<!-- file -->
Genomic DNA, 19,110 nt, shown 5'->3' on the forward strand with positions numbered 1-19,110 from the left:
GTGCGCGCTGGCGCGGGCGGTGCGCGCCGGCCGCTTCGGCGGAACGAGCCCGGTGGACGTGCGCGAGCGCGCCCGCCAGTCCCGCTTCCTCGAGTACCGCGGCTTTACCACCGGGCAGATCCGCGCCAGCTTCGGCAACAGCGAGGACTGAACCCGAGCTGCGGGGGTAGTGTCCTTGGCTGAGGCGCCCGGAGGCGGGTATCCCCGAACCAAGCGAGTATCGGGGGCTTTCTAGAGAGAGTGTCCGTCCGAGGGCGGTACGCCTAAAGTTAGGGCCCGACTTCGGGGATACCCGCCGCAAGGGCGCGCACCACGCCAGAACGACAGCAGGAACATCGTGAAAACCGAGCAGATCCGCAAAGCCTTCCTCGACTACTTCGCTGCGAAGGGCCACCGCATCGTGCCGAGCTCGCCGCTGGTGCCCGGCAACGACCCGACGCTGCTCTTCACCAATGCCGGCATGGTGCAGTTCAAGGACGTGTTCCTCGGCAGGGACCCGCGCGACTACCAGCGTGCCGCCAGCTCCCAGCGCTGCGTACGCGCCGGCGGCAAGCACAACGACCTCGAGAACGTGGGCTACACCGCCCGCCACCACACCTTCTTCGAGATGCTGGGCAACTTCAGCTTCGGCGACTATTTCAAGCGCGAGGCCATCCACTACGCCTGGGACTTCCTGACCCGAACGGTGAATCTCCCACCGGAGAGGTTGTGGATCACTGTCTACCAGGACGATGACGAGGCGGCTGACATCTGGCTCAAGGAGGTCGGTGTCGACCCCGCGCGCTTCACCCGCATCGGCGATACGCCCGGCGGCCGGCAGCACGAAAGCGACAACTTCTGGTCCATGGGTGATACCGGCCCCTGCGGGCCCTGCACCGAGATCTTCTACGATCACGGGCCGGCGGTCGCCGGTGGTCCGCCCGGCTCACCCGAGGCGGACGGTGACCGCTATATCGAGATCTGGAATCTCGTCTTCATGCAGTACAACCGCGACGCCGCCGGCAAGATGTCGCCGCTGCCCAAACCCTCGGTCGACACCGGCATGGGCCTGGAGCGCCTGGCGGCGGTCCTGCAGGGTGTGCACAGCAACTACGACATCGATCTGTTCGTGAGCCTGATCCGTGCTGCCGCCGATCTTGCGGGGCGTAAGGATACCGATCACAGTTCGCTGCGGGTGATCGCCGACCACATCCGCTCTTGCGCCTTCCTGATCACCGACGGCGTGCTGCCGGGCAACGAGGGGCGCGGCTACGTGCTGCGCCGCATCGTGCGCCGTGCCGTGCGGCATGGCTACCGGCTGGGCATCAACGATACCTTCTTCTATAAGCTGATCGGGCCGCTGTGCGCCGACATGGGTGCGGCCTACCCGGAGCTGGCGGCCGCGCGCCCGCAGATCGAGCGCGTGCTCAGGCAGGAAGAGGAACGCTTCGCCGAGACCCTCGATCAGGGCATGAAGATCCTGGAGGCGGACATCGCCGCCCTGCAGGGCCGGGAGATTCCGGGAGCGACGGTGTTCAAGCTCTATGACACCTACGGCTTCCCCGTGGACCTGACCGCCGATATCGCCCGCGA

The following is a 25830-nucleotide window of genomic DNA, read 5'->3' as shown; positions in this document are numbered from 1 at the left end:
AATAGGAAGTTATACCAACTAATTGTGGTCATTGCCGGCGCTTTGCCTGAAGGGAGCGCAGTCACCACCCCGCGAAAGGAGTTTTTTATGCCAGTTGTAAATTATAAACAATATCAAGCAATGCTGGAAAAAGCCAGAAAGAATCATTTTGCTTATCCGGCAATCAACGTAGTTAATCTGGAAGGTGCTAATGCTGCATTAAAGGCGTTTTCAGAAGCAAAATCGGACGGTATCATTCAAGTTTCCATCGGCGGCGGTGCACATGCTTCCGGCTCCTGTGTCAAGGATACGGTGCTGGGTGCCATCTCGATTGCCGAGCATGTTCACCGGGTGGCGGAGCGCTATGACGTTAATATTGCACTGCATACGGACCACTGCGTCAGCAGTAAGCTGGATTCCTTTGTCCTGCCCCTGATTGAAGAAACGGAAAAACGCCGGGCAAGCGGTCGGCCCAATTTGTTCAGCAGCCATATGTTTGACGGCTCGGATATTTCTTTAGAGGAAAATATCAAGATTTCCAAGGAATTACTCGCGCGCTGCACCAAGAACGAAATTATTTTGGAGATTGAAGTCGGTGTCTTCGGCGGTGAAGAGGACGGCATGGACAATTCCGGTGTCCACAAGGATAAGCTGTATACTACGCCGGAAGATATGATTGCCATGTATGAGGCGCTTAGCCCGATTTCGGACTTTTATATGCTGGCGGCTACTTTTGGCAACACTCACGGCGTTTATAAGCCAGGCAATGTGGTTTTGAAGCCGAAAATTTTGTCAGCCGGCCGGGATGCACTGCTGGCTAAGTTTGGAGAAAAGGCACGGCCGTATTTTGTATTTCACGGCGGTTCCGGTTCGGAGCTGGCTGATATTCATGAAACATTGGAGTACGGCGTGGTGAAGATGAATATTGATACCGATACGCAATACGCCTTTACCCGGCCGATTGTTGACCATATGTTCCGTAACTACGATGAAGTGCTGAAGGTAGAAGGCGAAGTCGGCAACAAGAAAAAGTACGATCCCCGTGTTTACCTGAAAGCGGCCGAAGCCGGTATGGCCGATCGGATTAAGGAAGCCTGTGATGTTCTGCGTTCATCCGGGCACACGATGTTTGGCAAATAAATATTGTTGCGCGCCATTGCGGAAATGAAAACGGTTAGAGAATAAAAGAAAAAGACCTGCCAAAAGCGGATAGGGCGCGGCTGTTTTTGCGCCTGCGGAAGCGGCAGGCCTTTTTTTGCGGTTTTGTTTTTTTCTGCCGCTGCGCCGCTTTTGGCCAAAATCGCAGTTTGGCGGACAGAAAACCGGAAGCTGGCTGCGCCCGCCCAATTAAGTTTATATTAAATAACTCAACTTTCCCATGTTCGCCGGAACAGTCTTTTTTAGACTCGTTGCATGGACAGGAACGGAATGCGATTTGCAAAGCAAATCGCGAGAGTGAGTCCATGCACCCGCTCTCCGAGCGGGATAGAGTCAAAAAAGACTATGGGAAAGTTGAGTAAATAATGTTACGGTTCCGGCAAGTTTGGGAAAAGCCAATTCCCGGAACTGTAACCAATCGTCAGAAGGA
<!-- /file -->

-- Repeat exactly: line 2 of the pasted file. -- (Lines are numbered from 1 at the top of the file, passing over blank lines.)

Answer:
GTGCGCGCTGGCGCGGGCGGTGCGCGCCGGCCGCTTCGGCGGAACGAGCCCGGTGGACGTGCGCGAGCGCGCCCGCCAGTCCCGCTTCCTCGAGTACCGCGGCTTTACCACCGGGCAGATCCGCGCCAGCTTCGGCAACAGCGAGGACTGAACCCGAGCTGCGGGGGTAGTGTCCTTGGCTGAGGCGCCCGGAGGCGGGTATCCCCGAACCAAGCGAGTATCGGGGGCTTTCTAGAGAGAGTGTCCGTCCGAGGGCGGTACGCCTAAAGTTAGGGCCCGACTTCGGGGATACCCGCCGCAAGGGCGCGCACCACGCCAGAACGACAGCAGGAACATCGTGAAAACCGAGCAGATCCGCAAAGCCTTCCTCGACTACTTCGCTGCGAAGGGCCACCGCATCGTGCCGAGCTCGCCGCTGGTGCCCGGCAACGACCCGACGCTGCTCTTCACCAATGCCGGCATGGTGCAGTTCAAGGACGTGTTCCTCGGCAGGGACCCGCGCGACTACCAGCGTGCCGCCAGCTCCCAGCGCTGCGTACGCGCCGGCGGCAAGCACAACGACCTCGAGAACGTGGGCTACACCGCCCGCCACCACACCTTCTTCGAGATGCTGGGCAACTTCAGCTTCGGCGACTATTTCAAGCGCGAGGCCATCCACTACGCCTGGGACTTCCTGACCCGAACGGTGAATCTCCCACCGGAGAGGTTGTGGATCACTGTCTACCAGGACGATGACGAGGCGGCTGACATCTGGCTCAAGGAGGTCGGTGTCGACCCCGCGCGCTTCACCCGCATCGGCGATACGCCCGGCGGCCGGCAGCACGAAAGCGACAACTTCTGGTCCATGGGTGATACCGGCCCCTGCGGGCCCTGCACCGAGATCTTCTACGATCACGGGCCGGCGGTCGCCGGTGGTCCGCCCGGCTCACCCGAGGCGGACGGTGACCGCTATATCGAGATCTGGAATCTCGTCTTCATGCAGTACAACCGCGACGCCGCCGGCAAGATGTCGCCGCTGCCCAAACCCTCGGTCGACACCGGCATGGGCCTGGAGCGCCTGGCGGCGGTCCTGCAGGGTGTGCACAGCAACTACGACATCGATCTGTTCGTGAGCCTGATCCGTGCTGCCGCCGATCTTGCGGGGCGTAAGGATACCGATCACAGTTCGCTGCGGGTGATCGCCGACCACATCCGCTCTTGCGCCTTCCTGATCACCGACGGCGTGCTGCCGGGCAACGAGGGGCGCGGCTACGTGCTGCGCCGCATCGTGCGCCGTGCCGTGCGGCATGGCTACCGGCTGGGCATCAACGATACCTTCTTCTATAAGCTGATCGGGCCGCTGTGCGCCGACATGGGTGCGGCCTACCCGGAGCTGGCGGCCGCGCGCCCGCAGATCGAGCGCGTGCTCAGGCAGGAAGAGGAACGCTTCGCCGAGACCCTCGATCAGGGCATGAAGATCCTGGAGGCGGACATCGCCGCCCTGCAGGGCCGGGAGATTCCGGGAGCGACGGTGTTCAAGCTCTATGACACCTACGGCTTCCCCGTGGACCTGACCGCCGATATCGCCCGCGA